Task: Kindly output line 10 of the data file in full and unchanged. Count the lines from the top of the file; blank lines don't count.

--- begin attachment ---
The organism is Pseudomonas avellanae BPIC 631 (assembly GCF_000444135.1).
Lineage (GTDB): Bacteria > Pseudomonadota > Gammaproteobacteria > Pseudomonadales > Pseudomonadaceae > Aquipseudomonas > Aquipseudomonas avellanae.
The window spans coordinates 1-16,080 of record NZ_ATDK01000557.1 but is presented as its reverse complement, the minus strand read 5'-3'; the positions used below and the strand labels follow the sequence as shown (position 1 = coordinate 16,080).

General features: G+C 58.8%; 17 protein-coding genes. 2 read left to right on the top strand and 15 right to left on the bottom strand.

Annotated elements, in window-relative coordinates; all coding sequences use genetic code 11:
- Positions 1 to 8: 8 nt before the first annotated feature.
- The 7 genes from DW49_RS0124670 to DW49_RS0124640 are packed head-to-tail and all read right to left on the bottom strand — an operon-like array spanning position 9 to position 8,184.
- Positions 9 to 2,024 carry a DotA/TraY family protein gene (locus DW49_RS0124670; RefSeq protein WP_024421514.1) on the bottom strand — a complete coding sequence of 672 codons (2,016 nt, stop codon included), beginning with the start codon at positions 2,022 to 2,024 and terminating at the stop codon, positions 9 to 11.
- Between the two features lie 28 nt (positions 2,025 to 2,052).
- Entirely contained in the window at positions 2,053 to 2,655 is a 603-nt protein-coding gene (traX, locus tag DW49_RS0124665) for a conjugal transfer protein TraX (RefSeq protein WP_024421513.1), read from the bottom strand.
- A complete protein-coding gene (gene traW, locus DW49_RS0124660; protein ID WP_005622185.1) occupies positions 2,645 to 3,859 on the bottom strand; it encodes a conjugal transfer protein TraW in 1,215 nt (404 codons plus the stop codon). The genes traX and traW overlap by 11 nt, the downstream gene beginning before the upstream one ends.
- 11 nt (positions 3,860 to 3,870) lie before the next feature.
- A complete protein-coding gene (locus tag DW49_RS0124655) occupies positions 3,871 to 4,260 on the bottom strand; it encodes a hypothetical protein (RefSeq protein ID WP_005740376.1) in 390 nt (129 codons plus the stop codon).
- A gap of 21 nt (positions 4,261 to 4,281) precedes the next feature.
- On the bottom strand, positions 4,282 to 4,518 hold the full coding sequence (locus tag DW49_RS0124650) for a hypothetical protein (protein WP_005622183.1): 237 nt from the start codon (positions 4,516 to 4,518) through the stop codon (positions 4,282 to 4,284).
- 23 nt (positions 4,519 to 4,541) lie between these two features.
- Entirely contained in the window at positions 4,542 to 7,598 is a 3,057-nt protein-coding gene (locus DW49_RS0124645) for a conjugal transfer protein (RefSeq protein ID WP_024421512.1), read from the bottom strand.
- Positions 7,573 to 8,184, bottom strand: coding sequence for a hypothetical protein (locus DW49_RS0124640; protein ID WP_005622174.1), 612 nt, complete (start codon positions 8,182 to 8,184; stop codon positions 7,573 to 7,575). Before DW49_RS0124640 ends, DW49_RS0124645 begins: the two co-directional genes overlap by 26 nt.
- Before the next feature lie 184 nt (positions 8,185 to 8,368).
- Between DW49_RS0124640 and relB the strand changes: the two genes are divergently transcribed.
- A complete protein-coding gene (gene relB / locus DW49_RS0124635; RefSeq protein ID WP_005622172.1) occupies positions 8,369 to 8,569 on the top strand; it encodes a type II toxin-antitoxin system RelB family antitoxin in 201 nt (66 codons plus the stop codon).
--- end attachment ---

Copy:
- Entirely contained in the window at positions 2,053 to 2,655 is a 603-nt protein-coding gene (traX, locus tag DW49_RS0124665) for a conjugal transfer protein TraX (RefSeq protein WP_024421513.1), read from the bottom strand.